this issue ... may well turn out to be a moot case if, as we certainly hope, and it is certainly highly possible, Mr. F [.], before he exhausts his benefits, recovers from the trauma from having worked at the bank, recovers from the effect of the stress in connection with the job and moderates his feelings of depression by taking the appropriate medication as prescribed by physicians to many, many people in the job market who find themselves suffering with occasional or chronic depression.

The district court declined Leonard F.'s offer to submit briefing on the issue of ripeness.

The district court's conclusion that Leonard F. was likely to recover from his disability within the two year coverage of the disability policy was based on surmise without evidence. We therefore vacate this finding. The complaint described Leonard F.'s condition as "acute," "chronic," and of "long duration." It also alleged that the Bank's policy "will cause substantial financial harm to Leonard F. and will result in his inability to pay for housing, therapy and medical expenses." In view of the fact that Leonard F.'s disability has continued, apparently unabated, since the district court issued its ruling and now only disability benefits, there seems to be little reason at this point to question ripeness.

In addition, the present impact on Leonard F., in the form of having to restructure his financial affairs in the face of an impending cut-off of benefits, is at least arguably quite real. See Riva v. Commonwealth of Massachusetts, 61 F.3d 1003, 1012 (1st Cir. 1995) (" [P]eople must nail down their plans for financial security in their golden years.... [T]he most immediate harm to [one whose benefits are at risk] comes in the form of an inability prudently to arrange his fiscal affairs. If [he] anticipates that his benefits will not be reduced, and guesses wrong, he may find himself inadequately prepared to subsist.... Conversely, if he may needlessly deprive himself.... We believe that this uncertainty ... show [s] that [he] is suffering a sufficient present injury to satisfy the second prong of the Abbott Labs. paradigm.") As we have previously acknowledged, courts may consider cases even where the consummation of the threatened injury has not yet occurred. See Volvo North Am. Corp. v. Men's Int'l Professional Tennis Council, 857 F.2d 55, 63 (2d Cir. 1988) ("In consideration, a court must be mindful that one does not have to await the consummation of threatened injury to obtain preventive relief. If the injury is certainly impending, that is enough.") (internal quotations omitted). After all, " [i]n some instances, 'the prospect or fear of future events may have a real impact on present affairs' such that a preemptive challenge is ripe." Id. (quoting 13A Charles A. Wright, et al., Federal Practice and Procedure § 3532.2, at 143); see also Riva, 61 F.3d at 1011 (finding challenge to benefits program ripe where reduction in benefits was distant in time but highly probable and noting that degree of contingency, the [policy] may impose sufficiently serious collateral injuries that an inquiring court will deem the hardship component satisfied.").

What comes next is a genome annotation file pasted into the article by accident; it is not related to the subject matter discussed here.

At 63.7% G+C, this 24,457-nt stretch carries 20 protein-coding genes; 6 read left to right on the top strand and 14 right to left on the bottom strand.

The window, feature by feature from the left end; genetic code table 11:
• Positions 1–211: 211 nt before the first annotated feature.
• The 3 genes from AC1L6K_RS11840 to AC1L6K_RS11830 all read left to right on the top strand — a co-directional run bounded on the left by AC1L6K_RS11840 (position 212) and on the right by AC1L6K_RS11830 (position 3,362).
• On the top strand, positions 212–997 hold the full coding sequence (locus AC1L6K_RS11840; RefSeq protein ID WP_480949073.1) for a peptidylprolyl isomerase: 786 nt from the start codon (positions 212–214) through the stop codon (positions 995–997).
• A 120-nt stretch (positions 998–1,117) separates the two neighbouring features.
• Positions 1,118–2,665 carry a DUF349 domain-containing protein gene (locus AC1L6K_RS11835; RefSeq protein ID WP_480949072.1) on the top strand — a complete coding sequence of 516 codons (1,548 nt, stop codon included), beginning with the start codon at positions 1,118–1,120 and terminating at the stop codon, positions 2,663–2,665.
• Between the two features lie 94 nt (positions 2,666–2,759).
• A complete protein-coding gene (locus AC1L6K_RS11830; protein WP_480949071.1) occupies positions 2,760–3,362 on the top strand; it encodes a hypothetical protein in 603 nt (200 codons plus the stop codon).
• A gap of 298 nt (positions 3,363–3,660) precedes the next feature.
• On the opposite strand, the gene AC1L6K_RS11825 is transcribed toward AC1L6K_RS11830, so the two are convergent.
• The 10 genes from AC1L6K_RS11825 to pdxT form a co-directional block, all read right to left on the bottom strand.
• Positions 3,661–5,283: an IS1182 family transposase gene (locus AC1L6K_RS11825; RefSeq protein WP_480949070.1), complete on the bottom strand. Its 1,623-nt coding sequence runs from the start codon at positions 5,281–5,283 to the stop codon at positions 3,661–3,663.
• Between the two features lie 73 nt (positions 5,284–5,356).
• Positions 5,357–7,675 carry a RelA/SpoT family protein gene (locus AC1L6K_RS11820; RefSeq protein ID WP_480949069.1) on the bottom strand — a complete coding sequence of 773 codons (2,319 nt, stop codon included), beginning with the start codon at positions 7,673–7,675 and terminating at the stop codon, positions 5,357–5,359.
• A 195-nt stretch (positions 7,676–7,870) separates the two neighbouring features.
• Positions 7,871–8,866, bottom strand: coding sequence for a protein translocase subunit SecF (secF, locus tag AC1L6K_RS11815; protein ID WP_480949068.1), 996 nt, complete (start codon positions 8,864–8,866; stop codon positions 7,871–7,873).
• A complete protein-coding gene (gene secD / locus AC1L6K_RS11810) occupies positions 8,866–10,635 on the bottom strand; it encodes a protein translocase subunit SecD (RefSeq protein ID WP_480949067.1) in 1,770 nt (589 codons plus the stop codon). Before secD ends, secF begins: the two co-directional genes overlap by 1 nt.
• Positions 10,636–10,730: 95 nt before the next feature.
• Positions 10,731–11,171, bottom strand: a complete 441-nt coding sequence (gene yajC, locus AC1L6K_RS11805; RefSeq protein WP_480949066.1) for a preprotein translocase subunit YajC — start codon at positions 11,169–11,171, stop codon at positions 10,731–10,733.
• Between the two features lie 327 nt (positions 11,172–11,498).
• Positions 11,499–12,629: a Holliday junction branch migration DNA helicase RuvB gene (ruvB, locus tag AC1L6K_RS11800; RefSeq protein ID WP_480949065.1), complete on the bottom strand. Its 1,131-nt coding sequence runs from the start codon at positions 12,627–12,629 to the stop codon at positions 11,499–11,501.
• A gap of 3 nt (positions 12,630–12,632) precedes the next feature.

Accordingly, we vacate the district court's order of dismissal and remand for further proceedings.